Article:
This type of mucous-filled, cystlike lesion occurs in the oral cavity; it rarely occurs in the main salivary glands. This case is one of only 14 involving a mucocele in the submandibular gland reported during the past 30 or so years, the authors wrote.
"Mucocele of the submandibular gland is rare," wrote the group, led by Dr. Faiçal Slimani from Hassan II University of Casablanca in Morocco.
The mucocele of the submandibular gland on the floor of the girl's mouth. All images courtesy of Slimani et al. Licensed under CC BY-NC 4.0
The 9-year-old healthy girl had a swollen cystlike mass on the floor of her mouth and swelling in her left lower jaw area for about six months. She did not have any pain, and when the swelling began, she had no other symptoms.
Over time, the swelling increased in size but remained painless. However, the swelling started to have a mild effect on her speech, swallowing, and chewing, according to the authors.
Because her symptoms persisted, she was taken to a maxillofacial surgery unit. Her oral hygiene was borderline fair with some tartar and plaque and two caries. An oral exam revealed swelling of her left submandibular region that was soft and fluctuating, and the floor of her mouth was bulging from the lingual frenulum, elevating her tongue.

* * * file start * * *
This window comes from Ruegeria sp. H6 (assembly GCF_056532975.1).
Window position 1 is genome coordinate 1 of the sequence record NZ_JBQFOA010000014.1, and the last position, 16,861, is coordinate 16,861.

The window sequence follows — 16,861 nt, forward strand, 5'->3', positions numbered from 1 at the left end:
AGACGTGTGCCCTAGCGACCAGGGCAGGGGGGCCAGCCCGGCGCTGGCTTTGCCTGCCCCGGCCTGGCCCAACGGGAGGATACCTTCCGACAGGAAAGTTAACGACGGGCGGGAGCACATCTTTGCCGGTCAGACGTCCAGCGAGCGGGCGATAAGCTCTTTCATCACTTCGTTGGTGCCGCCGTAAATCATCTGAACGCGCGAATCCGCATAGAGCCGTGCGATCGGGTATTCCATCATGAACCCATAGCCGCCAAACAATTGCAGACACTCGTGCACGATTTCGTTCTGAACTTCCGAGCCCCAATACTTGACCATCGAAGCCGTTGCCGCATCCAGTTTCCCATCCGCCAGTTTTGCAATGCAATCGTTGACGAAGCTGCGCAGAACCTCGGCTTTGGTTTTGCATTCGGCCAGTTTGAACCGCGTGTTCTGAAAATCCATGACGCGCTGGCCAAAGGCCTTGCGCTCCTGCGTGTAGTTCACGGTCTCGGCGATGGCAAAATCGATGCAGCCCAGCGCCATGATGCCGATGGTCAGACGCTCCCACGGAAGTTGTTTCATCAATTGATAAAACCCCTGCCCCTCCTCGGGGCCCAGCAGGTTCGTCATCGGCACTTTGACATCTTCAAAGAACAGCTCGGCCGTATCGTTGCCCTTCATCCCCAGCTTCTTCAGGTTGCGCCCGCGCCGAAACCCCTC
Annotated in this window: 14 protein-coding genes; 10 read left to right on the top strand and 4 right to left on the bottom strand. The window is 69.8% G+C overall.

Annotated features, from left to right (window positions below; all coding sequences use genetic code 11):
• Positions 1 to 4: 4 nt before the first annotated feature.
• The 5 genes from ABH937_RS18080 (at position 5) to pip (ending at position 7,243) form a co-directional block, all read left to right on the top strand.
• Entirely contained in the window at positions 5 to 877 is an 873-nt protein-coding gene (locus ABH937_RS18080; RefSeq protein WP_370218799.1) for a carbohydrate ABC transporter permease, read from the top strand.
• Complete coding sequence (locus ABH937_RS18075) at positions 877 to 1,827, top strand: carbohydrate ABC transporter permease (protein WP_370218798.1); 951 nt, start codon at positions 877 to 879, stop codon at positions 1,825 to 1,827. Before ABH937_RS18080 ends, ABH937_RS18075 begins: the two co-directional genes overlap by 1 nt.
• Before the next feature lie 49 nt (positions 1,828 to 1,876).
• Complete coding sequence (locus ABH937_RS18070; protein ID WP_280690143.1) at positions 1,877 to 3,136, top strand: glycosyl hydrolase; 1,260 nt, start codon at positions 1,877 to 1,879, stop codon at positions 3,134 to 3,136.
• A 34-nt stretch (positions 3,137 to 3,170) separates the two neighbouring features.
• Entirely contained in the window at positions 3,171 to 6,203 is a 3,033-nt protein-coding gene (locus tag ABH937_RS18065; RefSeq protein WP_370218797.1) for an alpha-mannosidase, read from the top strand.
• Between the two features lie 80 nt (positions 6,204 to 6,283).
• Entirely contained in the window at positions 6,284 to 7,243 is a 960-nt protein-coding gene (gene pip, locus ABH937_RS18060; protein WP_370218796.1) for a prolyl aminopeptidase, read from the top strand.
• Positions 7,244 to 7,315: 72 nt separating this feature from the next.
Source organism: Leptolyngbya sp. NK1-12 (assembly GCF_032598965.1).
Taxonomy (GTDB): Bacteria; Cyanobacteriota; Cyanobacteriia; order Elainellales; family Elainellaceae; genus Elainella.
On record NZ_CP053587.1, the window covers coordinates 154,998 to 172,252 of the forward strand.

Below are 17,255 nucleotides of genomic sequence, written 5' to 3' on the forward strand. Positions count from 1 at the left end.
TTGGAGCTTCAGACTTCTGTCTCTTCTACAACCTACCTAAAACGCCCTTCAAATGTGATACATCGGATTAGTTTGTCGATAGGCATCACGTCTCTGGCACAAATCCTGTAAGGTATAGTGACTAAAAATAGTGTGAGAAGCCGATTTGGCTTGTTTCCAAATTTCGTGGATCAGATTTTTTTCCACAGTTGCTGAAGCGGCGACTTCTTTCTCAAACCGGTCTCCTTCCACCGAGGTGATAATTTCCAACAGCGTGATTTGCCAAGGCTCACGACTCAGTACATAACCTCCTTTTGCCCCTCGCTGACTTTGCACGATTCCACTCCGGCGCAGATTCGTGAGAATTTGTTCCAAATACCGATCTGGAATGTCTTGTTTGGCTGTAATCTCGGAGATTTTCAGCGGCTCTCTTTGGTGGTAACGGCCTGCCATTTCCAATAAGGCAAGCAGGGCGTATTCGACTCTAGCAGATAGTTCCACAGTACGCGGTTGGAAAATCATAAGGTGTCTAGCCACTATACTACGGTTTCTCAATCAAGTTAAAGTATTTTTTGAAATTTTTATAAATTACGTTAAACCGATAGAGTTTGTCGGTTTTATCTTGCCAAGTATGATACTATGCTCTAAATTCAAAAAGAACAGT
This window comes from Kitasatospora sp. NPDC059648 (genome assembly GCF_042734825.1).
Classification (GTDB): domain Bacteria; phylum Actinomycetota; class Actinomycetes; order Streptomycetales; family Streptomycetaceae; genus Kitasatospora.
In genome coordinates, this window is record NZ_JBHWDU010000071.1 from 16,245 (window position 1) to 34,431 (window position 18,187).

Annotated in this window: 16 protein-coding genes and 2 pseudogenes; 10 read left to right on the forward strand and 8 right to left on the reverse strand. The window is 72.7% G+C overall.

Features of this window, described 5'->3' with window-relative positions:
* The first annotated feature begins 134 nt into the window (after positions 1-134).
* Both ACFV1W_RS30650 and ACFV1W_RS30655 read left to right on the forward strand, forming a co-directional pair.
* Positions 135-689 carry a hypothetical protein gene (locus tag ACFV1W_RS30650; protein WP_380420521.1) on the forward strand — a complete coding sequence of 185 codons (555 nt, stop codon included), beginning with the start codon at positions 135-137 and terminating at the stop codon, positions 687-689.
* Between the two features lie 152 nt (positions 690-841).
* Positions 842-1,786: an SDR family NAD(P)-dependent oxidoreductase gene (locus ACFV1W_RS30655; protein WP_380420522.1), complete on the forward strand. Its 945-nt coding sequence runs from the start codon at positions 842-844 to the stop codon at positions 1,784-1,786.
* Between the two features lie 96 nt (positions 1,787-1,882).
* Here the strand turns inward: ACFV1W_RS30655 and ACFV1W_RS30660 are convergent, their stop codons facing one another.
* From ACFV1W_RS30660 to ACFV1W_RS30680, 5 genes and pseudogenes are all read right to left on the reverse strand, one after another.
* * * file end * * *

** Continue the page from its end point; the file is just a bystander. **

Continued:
Closer inspection revealed a blue ovoid lesion that was painless with no secretion. A computed tomography (CT) scan confirmed the cystic mass, which clinicians determined needed to be removed.
Parenchymal window facial CT scan showing submandibular mucocele.
The child was placed under general anesthesia for removal of the cyst. First, her submandibular gland was removed, and then the entire mucocele was removed. The extracted 4-cm cystic mass was examined, and it corresponded histologically to a remnant salivary cyst. Lab results revealed that the submandibular gland was the site of "non-specific inflammatory fibrous changes," the authors wrote.
She was treated with antibiotics and discharged from the hospital after three days. Clinicians have followed her recovery for four years, and she has developed no complications or recurrence since her treatment.
Typically, mucoceles are found on the inside of the cheek or lip or on the floor of the mouth. Though mucoceles usually are harmless, they can become uncomfortable over time, especially larger ones. Large mucoceles may also affect a person's speech, chewing, and swallowing abilities. If left untreated, they may cause permanent scar tissue.
Regarding a mucocele of the submandibular gland, "its topography, the site of other clinically similar conditions, and its clinical paucity require a rigorous clinical approach," Slimani and colleagues concluded.
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